Medicare Advantage Plus. Worth the money or ripoff? David Lipschutz, attorney for California Health Advocates, has this to say about the Medicare Advantage plus plans sold to unsuspecting seniors.
from a public policy standpoint, the upsurge of these products aimed at filling in the gaps of Medicare Advantage plan packages – despite the overpayments that MA plans currently receive – underscores the failure of many MA plans to provide truly comprehensive benefits to their enrollees. It also further distances the MA program from the goal of creating an efficient, cost-effective means to access Medicare benefits.
In other words, while the Medicare Advantage Plus may have merit, the question is, does a Medicare Advantage Plus offer a good value or is it just wasted dollars?
Many Medicare Advantage plans charge significant cost-sharing for covered services, including the same amount(s) that someone in the Original Medicare program would pay for the same services, and in some cases, even more. For example, it is not uncommon for MA plans to charge the full 20% coinsurance for durable medical equipment, Part B covered drugs, including chemotherapy, and the full Part A first-day hospital deductible (or similar amounts). These significant out-of-pocket costs – often hidden to MA enrollees who believe they will receive “comprehensive benefits” through their private Medicare plan – frequently become unaffordable for plan enrollees who must use these services.
So even with an MA plan and a Medicare Advantage Plus, seniors can pay MORE than they would have if they had original Medicare and a Medigap plan.
This observation further exposes the real cost of coverage and lays bare the reasons why seniors would consider a Medicare Advantage Plus plan.
Some of the marketing tricks use by agents to sell Medicare Advantage Plus may include lines like this. A company training guide offers this selling tip to their agents.
When describing Medicare Advantage Plus to agents, the company asks: “When selling Medicare Advantage plans are you thinking about how they will pay the hospital, skilled nursing, ambulance and other co-payments” that the plan charges? The pitch then proceeds to describe a “scenario that could be quite frightening to a Medicare Advantage consumer.” The description posits a 65 year old, “on a very limited income” who “could not afford a traditional Medicare Supplement,” so instead s/he enrolls in a $0 premium Medicare Advantage Private Fee-for-Service (PFFS) plan with a $3,000 maximum out of pocket limit, a hospital co-payment of $150 per day for 4 days and an ambulance co-payment of $150. The scenario continues
“Your client has been enjoying the benefits of a $0 premium PFFS plan, but a few months into the plan, they have an illness strike that causes them to be rushed to the hospital by ambulance and they spend 6 nights in the hospital. Just the ambulance trip and hospital stay will equal $750 …. [t]he question is, how are they going to afford a minimum of $750 during a one month period. That’s where our Medicare Advantage Plus plan comes into play. For a small monthly premium of just $21.44 , you could provide that same client with a Medicare Advantage Plus plan that includes $150 daily hospitalization coverage and a $200 ambulance benefit. In the same scenario, your client would have had $1100.00 paid to them directly by the insurance company, which would have been plenty to offset the large bill they received.”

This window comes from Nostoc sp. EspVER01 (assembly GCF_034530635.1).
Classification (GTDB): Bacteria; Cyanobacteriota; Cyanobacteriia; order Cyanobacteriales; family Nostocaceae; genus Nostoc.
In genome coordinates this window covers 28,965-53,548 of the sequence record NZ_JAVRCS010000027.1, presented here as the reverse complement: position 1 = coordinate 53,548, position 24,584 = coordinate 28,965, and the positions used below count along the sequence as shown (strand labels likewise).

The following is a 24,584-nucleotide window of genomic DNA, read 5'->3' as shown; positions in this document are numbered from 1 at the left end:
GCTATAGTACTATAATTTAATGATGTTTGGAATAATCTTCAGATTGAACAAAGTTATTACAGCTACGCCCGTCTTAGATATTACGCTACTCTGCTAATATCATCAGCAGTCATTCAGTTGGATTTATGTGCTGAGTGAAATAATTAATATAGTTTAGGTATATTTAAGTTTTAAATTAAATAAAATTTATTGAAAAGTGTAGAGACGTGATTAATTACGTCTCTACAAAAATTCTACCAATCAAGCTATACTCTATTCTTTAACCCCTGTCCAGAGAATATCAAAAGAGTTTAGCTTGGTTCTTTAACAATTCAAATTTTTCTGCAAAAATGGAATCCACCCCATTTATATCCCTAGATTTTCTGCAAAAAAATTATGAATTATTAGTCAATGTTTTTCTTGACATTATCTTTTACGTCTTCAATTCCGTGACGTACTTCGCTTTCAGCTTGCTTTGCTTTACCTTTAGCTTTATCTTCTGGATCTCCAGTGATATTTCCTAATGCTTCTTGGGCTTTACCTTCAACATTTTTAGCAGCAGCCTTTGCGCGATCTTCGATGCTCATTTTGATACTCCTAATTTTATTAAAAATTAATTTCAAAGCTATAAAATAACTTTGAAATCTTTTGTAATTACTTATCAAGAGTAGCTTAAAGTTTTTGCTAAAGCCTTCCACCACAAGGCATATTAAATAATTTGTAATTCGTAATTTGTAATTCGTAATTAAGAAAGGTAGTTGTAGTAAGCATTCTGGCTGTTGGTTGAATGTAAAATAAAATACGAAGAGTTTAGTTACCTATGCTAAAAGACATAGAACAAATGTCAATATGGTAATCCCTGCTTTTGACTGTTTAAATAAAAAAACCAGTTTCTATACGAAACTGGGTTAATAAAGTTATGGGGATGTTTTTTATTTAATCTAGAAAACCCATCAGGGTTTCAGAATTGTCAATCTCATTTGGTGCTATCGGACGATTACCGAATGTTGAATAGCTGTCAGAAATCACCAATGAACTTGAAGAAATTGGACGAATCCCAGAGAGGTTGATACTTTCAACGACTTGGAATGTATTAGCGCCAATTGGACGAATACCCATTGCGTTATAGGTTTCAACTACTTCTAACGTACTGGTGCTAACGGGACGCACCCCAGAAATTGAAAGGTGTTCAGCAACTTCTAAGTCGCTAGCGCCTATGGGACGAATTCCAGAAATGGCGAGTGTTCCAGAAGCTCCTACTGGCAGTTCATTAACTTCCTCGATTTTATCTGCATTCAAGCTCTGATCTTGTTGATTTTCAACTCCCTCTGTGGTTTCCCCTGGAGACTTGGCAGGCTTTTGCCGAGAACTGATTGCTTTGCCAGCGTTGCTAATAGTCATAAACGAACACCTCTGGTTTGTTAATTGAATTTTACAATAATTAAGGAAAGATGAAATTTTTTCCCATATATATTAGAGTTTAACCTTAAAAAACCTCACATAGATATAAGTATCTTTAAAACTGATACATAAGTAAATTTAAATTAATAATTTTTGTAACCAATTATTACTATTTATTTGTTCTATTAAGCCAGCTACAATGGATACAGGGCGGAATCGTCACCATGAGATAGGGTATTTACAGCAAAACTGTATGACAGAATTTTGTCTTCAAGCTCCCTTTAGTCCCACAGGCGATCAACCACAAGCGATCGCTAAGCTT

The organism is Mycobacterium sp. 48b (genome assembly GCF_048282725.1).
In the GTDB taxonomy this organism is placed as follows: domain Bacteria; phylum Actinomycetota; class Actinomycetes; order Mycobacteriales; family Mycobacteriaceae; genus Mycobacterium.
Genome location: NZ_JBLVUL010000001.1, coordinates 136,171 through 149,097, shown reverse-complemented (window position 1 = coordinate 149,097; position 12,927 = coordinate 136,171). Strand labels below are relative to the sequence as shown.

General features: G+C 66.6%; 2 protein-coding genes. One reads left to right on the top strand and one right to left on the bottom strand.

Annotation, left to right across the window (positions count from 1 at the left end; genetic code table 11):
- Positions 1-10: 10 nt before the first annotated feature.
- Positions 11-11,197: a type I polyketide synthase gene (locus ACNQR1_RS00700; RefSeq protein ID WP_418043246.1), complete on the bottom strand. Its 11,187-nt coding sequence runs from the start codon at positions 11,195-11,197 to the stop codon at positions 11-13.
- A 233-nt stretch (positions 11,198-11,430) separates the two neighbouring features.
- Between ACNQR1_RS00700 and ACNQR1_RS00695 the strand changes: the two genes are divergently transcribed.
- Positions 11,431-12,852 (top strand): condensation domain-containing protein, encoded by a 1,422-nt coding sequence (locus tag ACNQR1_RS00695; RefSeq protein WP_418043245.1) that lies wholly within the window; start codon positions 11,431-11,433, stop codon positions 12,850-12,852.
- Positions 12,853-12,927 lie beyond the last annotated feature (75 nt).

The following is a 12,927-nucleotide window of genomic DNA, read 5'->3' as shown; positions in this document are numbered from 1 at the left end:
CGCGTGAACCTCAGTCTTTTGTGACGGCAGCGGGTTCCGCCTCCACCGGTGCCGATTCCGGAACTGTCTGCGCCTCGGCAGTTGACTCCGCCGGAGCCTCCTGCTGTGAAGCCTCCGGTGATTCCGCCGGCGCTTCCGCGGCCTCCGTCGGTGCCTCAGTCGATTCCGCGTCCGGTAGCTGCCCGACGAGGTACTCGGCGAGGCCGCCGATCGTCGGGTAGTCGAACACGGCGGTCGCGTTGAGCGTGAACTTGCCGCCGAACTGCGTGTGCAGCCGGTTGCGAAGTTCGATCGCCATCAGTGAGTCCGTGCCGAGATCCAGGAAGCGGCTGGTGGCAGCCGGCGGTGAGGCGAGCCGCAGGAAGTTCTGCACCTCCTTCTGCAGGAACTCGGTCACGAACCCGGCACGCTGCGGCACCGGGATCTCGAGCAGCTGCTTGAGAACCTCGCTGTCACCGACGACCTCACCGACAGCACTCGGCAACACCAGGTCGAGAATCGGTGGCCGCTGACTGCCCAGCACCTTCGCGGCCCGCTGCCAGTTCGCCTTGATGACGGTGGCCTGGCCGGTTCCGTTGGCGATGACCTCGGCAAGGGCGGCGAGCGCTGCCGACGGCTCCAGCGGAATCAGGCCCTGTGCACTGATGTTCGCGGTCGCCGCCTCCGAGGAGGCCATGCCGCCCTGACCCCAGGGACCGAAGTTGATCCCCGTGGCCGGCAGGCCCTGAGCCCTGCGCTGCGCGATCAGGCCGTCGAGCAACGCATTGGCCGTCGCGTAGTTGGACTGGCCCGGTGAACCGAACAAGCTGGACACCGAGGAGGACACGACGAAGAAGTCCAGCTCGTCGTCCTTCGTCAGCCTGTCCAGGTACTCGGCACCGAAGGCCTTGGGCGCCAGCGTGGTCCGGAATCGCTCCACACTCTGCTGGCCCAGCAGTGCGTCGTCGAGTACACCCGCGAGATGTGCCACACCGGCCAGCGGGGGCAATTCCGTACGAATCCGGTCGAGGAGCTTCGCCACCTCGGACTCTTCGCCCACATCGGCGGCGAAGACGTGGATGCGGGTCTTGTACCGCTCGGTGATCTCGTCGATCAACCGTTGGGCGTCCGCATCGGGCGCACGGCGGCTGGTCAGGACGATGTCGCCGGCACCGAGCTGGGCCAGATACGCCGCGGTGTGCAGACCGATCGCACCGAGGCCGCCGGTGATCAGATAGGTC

Have you been duped by a Medicare Advantage Plus sales pitch?
A recruiting ad for agents says “Selling Medicare Advantage Plans? FILL the GAPS with Medicare Advantage Plus.”
“SAVE your clients out-of-pocket expenses such as co-pays, deductibles and coverage gaps with Medicare Advantage Plus. Now you can offer them coverage that pays above and beyond what Medicare Advantage, Medicare Supplements and other retiree health plans fail to cover. … We are so confident in Senior’s [sic] interest in this product we will give you 500 leads, just for contracting!”
Free leads and a way to earn extra commissions. Such a deal.
“Medicare Supplements were designed to fill the gaps in Medicare. Medicare Advantage Plus was designed to fill the gaps in Medicare Advantage Plans!”
Who could resist that pitch?
Medicare Advantage Plus plans are not specifically designed to fill the gaps in a Medicare Advantage plan, nor are they a substitute for Medicare or Medicare and a Medigap plan. Medicare Advantage Plus is a limited benefit plan that pays specific amounts for hospitalization, surgery and other medical procedures.
These costly Medicare Advantage Plus plans cannot compare in value or coverage to having original Medicare plus a competitive Medigap plan. Don’t waste your money on a Medicare Advantage Plus plan. Ask us for a quote on a low cost Georgia Medigap plan.